Technically, you can mount
/var/log as tmpfs. You'd need to be sure that
/var/log is mounted before
syslogd starts, but that's the case by default on most distributions since they support
/var on a separate partition.
You'll obviously lose all logs, which I guarantee will be a problem one day. Logs are there for a purpose — there're rarely needed, but they're there when they're needed. For example, if your system crashes, what was it doing before the crash? Since when has this package been incstalled? When did I print this document? etc.
You won't gain much disk space: logs don't take much space relative to a hard disk. Check how much space they use on your system; I'd expect something like 0.1% of the disk size.
You won't gain any performance. Logs amount to a negligible part of disk bandwidth on a normal desktop-type configuration.
The only gain would be to allow the disk to stay down, rather than spin up all the time to write new log entries. Spinning the disk down doesn't save much electricity if any: the hard disk is only a small part of a laptop power consumption, and spinning up requires a power surge. Furthermore spin cycles wear down the disk, so don't spin down too often. The main reason to spin down is the noise.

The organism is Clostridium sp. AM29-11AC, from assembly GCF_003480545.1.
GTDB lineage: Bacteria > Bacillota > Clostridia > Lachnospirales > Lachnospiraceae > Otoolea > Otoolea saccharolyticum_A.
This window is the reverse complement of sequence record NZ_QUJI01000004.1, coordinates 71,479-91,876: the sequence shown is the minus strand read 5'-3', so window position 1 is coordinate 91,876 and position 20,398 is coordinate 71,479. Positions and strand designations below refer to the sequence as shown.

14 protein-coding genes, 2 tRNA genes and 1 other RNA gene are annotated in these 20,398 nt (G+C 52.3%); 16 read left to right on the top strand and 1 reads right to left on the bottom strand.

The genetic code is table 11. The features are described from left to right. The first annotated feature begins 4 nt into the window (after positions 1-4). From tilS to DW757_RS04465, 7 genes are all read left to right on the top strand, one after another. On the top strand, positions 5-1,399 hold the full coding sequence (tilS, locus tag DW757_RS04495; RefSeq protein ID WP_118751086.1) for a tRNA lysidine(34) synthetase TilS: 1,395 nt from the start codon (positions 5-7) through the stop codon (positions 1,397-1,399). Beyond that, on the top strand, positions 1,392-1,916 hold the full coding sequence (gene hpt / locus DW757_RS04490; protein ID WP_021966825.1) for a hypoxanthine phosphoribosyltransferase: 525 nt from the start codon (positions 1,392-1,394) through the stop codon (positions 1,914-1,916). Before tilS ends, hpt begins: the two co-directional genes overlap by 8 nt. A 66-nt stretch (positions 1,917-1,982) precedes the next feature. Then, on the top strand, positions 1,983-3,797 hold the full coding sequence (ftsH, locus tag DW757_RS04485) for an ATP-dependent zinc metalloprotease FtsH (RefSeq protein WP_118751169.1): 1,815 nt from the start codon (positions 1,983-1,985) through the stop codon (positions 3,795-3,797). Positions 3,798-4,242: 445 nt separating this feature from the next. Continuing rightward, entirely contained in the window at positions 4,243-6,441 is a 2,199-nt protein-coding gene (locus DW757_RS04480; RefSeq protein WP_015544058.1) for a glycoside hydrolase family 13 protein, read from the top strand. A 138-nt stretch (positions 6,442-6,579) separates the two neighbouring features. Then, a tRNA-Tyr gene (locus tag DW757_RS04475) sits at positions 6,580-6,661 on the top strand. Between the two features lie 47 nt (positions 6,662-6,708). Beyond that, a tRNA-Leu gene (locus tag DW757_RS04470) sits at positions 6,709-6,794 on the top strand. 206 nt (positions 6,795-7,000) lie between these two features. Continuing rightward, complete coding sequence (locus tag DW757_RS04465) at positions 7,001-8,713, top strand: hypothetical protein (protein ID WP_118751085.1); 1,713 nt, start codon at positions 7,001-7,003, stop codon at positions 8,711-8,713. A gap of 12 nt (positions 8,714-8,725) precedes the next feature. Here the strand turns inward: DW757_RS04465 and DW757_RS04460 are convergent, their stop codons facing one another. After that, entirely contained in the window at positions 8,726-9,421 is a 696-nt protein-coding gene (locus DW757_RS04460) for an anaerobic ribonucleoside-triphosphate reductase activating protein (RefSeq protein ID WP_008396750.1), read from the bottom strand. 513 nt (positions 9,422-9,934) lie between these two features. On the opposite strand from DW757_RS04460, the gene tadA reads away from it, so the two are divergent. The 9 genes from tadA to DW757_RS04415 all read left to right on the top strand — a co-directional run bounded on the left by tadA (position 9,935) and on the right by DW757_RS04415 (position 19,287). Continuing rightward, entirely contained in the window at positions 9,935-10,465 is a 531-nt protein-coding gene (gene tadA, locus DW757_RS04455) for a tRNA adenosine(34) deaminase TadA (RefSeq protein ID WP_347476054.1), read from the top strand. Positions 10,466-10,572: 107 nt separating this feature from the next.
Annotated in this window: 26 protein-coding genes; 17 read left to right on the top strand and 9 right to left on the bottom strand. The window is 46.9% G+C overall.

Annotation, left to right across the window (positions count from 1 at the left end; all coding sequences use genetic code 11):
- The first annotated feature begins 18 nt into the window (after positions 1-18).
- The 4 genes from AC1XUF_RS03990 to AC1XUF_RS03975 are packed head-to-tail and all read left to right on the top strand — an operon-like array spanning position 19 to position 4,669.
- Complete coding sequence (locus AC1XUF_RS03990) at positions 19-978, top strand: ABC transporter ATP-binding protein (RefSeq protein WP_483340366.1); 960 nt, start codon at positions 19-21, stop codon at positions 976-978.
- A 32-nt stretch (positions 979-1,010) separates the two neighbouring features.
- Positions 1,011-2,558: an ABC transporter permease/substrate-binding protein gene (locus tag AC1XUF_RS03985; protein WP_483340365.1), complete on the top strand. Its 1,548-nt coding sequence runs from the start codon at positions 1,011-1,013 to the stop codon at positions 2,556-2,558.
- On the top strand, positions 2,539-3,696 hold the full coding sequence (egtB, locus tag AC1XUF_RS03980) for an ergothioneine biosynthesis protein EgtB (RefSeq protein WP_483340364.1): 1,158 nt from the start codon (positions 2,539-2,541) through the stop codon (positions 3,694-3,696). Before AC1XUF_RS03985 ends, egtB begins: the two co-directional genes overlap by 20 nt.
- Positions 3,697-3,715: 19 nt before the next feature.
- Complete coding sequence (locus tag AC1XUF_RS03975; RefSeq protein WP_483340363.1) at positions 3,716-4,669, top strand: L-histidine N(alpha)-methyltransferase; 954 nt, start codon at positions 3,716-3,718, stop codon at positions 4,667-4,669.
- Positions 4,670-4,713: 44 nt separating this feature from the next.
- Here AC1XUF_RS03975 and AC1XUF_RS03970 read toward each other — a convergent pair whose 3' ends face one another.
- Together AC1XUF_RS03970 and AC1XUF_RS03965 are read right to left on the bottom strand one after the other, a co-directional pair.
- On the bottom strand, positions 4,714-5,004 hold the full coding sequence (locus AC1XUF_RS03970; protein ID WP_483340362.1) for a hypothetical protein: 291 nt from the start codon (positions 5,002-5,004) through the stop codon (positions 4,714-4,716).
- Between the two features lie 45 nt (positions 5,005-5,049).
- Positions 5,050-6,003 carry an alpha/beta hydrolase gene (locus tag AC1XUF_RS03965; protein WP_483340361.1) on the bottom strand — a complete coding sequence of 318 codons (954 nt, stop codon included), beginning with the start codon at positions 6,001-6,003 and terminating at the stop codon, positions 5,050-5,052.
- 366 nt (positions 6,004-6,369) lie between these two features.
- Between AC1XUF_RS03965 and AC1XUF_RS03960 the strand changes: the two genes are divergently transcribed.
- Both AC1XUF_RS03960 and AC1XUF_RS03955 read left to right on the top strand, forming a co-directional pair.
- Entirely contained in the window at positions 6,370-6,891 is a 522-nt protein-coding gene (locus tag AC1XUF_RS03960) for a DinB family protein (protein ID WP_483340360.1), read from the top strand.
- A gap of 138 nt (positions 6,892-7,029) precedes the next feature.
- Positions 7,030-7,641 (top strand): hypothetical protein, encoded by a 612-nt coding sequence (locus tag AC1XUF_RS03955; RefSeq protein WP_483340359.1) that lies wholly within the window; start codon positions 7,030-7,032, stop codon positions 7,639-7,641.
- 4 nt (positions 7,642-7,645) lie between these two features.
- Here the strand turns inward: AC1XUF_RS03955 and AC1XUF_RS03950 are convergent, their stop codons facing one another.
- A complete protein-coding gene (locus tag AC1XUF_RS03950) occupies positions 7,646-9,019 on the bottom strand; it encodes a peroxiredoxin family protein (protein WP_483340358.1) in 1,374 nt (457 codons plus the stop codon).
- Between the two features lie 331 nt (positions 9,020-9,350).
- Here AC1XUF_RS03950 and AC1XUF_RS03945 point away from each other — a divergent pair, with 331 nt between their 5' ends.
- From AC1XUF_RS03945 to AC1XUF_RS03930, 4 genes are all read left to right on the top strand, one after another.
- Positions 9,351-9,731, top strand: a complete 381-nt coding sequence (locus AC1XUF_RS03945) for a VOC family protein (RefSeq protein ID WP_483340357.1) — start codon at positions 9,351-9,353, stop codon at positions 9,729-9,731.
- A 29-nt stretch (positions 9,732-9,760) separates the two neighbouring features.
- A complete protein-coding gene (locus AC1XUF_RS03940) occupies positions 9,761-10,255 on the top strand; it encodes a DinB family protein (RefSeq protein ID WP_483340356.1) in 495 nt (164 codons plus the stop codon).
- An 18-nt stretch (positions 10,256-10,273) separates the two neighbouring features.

Rather than putting logs on tmpfs, arrange for your disk not to spin up when a file is written. Install Laptop Mode, which causes writes to disk to be suspended while the disk is spun down — only a full write buffer, an explicit sync or a disk read will spin the disk back up.
Depending on your configuration, you may need to instruct the syslog daemon not to call
sync after each write. With the traditional syslog daemon, make sure that all file names in
- before them, e.g.
With rsyslog, also make sure that log file names have
- before them; the log files are configured in